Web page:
7 When Captain Durfey came after several months, he did not change our routine. He used to sit behind me and as I worked with Don and the people there, and then I'd turn to the captain and say, "You got anything to add or change?" Of course, he didn't change anything because I was the one that was started and I knew where all the things were. It was a great project because we were closing three air stations, so we had to facilitate people, airplanes, from three air stations. The money somewhat. Of course, they recruited me. Admiral Richmond recruited me, so I think he really felt, "I got to give Leslie what he wants because I asked him to come here and do this. Now I can't tell him he can't have stuff." He made a great effort to... That part was really great. Then but what was amazing was that the people, the things they did. I'd have an item in the log, "Painted the west wall of the supply building." That took three words, but that took hours and hours and hours of work. Don was able to get these people. Their standard expression was, "If you ask me or tell me to do it, Commander, it will be done." It was really true. That was the Coast Guard people that have made me shine all through my Coast Guard career. They give me a lot of credit, but basically, it's the Coast Guard people taking care of the Coast Guard and Les High. I have to admit that they just blessed me. Now they're doing that at this reunion. I can't... They're featuring Les High. Anyway, it was an amazing group, amazing things they did. One of the things, we needed a new paint and supply building. Our guys weren't doing anything for a while. The Air Force had a contract to build that building. They tried to do it a couple of times with 25,000 or $30,000. My guys came to me one day and said, "Commander, can you get me $1,500 and we'll build that building?" I said, "Come on, you guys can't build it, you're not stone..." "We'll figure it out." One guy said he was a stone expert. He saw his dad do stonework once in awhile, so he could do that. They built a building for our paint and oil storage to all the specifications that are supposed to be. They called it the Don Bellis Building. That was just one of the simple stories. He painted the hangar, for goodness' sakes. His standard expression was, "Give me five gallons of paint and 10 gallons of thinner and we'll paint anything." As you looked in my log it was, "We did this and painted, and did this and painted, and did this and painted." I must be entertaining you a little bit because you're smiling. You like these stories? Speaker 2: Yes, yes.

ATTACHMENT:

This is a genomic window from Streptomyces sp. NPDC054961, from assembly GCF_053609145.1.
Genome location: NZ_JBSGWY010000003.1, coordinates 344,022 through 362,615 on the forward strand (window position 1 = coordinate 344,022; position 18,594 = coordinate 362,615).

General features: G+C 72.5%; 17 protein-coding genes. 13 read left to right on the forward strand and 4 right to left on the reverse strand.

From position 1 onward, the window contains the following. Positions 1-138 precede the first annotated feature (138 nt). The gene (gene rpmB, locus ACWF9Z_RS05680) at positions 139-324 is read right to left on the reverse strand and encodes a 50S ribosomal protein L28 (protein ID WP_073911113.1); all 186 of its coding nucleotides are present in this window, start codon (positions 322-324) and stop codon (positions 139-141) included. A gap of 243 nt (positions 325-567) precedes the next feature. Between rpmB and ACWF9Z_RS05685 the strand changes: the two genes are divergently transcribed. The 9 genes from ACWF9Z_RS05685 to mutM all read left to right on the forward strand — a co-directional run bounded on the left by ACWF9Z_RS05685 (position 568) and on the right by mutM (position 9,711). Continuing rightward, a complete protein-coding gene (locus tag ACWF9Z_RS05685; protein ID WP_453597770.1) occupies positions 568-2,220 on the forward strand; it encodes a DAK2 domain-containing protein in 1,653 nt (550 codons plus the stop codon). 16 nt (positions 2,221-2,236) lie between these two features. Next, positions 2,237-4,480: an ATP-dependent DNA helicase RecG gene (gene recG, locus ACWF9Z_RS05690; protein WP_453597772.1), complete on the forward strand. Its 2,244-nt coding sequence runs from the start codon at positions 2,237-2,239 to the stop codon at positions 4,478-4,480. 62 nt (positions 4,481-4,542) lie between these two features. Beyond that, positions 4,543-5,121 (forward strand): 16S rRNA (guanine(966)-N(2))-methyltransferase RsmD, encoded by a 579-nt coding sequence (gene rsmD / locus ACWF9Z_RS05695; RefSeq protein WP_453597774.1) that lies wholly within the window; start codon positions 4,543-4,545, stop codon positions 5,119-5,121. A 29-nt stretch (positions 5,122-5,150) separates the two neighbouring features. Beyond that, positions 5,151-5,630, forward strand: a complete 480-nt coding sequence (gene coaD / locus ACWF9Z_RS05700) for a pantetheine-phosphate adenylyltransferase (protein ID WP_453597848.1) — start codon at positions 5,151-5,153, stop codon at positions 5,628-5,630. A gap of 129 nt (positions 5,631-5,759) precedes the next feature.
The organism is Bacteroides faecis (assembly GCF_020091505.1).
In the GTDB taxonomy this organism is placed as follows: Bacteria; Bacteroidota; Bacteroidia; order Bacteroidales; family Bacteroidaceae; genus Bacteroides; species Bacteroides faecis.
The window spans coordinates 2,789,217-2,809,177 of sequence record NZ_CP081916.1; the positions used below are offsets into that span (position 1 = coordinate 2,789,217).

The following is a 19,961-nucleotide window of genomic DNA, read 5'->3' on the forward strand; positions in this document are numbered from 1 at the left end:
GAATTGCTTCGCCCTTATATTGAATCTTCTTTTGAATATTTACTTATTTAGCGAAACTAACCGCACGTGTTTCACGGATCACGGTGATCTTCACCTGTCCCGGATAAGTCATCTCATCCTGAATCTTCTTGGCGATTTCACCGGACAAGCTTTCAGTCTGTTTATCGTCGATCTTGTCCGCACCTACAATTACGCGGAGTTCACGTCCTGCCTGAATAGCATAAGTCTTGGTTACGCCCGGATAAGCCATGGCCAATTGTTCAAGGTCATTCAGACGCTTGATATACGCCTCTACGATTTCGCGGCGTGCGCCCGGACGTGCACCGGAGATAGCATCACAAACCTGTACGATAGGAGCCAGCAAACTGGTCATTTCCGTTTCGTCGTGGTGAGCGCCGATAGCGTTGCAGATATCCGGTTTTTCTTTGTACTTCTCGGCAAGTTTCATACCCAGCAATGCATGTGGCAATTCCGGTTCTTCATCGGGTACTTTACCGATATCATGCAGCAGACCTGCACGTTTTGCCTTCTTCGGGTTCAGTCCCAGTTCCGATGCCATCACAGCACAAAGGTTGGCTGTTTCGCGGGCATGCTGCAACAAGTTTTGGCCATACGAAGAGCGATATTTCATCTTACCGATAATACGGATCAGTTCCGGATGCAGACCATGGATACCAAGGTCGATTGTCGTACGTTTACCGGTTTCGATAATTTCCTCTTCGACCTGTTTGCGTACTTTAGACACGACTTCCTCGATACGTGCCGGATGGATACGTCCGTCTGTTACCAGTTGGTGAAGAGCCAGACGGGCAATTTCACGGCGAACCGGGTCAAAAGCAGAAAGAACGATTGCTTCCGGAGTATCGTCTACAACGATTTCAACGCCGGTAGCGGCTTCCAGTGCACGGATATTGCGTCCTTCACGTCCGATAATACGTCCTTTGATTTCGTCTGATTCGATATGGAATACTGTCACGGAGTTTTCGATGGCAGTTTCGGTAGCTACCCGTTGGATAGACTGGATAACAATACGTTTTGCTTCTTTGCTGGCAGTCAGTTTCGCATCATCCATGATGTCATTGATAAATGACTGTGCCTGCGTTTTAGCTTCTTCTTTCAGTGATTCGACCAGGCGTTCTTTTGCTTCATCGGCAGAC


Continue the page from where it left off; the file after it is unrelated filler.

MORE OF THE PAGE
8 Leslie High: That was the unbelievable part. I've read this log a couple of times recently and it amazes me first that I was able to make so many of those decisions right off the top of my head, but we didn't have any time to plan. We couldn't wait until next week to decide what to do, we had to get onto the next thing. Don was very good at... He was establishing the aviation engineering area, so he made all kinds of decisions without my being involved because he knew I didn't have time. They were his areas anyway. Of course, I made lots that he wasn't involved in. Captain Durfey was a perfect CO because he pretty much let us do our thing. When he came, he did all the CO things. He went to see the dignitaries. I didn't have to do that anymore. Met the mayor and... One of the things that I really was tickled about, we were talking to the local people at the air station. I mean that on the field there. They were talking about they had charges for landing. They were charging airplanes $100 per landing and so forth. We were talking about how are they going to charge the Coast Guard? I said, "You can't charge us $100 a landing. Some helicopters going to land five times in a minute." We talked about the nature of things. They said, "What do you think would be the proper fee for you?" I said, "I think we ought to do something like about $100 a month for the Coast Guard." They agreed to that, so we got airplane landing rights for 100 bucks a month. This is just one of the simple little things we did when we were building this air station. Like I said, I got zillions of these stories, but I'd... Aren't you running out of time? Speaker 2: I've got time for another story. Leslie High: Okay. That was a nice thing there. I will admit that at headquarters I really enjoyed that. I may have been one of the first aviation people that got to be chief of training. That was nice because I got... I had been at the Academy as a graduate back in... I was in one of the three-year classes. During the war, they cut the classes to three years to get us out sooner. I was one of the... I was the last three-year class. Speaker 2: What was your aviation number? Leslie High: 549. My helicopter number is 195, I think. Yeah, 195. I'm kind of an old guy. I can probably tell some more stories than some of these people because I've been around. That's what's so wonderful. I got a chance to talk to the people at this place, and one of the things that really has impressed me, we were sitting with some of the award winners last night, the young people. One of the young guys said to me, he was telling me the things he heard in what I... I had a four-minute... They let me speak four minutes. He was repeating stuff.